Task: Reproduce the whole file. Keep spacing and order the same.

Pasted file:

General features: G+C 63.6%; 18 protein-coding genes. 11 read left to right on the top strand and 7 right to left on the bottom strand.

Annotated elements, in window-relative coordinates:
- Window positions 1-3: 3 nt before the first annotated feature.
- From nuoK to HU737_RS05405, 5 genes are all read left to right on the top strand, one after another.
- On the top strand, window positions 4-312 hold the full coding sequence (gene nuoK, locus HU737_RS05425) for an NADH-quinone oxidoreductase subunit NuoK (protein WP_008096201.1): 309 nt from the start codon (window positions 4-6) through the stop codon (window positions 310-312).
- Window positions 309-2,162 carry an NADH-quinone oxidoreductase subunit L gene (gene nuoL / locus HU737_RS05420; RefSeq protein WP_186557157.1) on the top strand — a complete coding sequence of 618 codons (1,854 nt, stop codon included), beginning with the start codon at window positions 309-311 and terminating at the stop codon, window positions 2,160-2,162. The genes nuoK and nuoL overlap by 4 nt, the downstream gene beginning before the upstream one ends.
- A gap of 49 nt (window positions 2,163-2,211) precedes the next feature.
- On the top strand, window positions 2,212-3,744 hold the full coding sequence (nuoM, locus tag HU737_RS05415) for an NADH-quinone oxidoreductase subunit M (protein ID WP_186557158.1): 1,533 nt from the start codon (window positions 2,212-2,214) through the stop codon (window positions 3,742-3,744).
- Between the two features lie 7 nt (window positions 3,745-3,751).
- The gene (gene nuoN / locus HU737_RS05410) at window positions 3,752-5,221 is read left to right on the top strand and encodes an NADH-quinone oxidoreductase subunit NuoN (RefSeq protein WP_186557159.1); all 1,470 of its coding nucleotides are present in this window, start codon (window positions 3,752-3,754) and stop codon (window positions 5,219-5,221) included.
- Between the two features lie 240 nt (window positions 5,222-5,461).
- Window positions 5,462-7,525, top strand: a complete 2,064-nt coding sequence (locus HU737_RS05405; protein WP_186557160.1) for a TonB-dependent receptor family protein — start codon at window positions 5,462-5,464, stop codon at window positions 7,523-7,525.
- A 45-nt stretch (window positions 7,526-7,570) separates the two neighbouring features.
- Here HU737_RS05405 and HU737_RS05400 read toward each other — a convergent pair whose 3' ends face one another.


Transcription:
General features: G+C 63.6%; 18 protein-coding genes. 11 read left to right on the top strand and 7 right to left on the bottom strand.

Annotated elements, in window-relative coordinates:
- Window positions 1-3: 3 nt before the first annotated feature.
- From nuoK to HU737_RS05405, 5 genes are all read left to right on the top strand, one after another.
- On the top strand, window positions 4-312 hold the full coding sequence (gene nuoK, locus HU737_RS05425) for an NADH-quinone oxidoreductase subunit NuoK (protein WP_008096201.1): 309 nt from the start codon (window positions 4-6) through the stop codon (window positions 310-312).
- Window positions 309-2,162 carry an NADH-quinone oxidoreductase subunit L gene (gene nuoL / locus HU737_RS05420; RefSeq protein WP_186557157.1) on the top strand — a complete coding sequence of 618 codons (1,854 nt, stop codon included), beginning with the start codon at window positions 309-311 and terminating at the stop codon, window positions 2,160-2,162. The genes nuoK and nuoL overlap by 4 nt, the downstream gene beginning before the upstream one ends.
- A gap of 49 nt (window positions 2,163-2,211) precedes the next feature.
- On the top strand, window positions 2,212-3,744 hold the full coding sequence (nuoM, locus tag HU737_RS05415) for an NADH-quinone oxidoreductase subunit M (protein ID WP_186557158.1): 1,533 nt from the start codon (window positions 2,212-2,214) through the stop codon (window positions 3,742-3,744).
- Between the two features lie 7 nt (window positions 3,745-3,751).
- The gene (gene nuoN / locus HU737_RS05410) at window positions 3,752-5,221 is read left to right on the top strand and encodes an NADH-quinone oxidoreductase subunit NuoN (RefSeq protein WP_186557159.1); all 1,470 of its coding nucleotides are present in this window, start codon (window positions 3,752-3,754) and stop codon (window positions 5,219-5,221) included.
- Between the two features lie 240 nt (window positions 5,222-5,461).
- Window positions 5,462-7,525, top strand: a complete 2,064-nt coding sequence (locus HU737_RS05405; protein WP_186557160.1) for a TonB-dependent receptor family protein — start codon at window positions 5,462-5,464, stop codon at window positions 7,523-7,525.
- A 45-nt stretch (window positions 7,526-7,570) separates the two neighbouring features.
- Here HU737_RS05405 and HU737_RS05400 read toward each other — a convergent pair whose 3' ends face one another.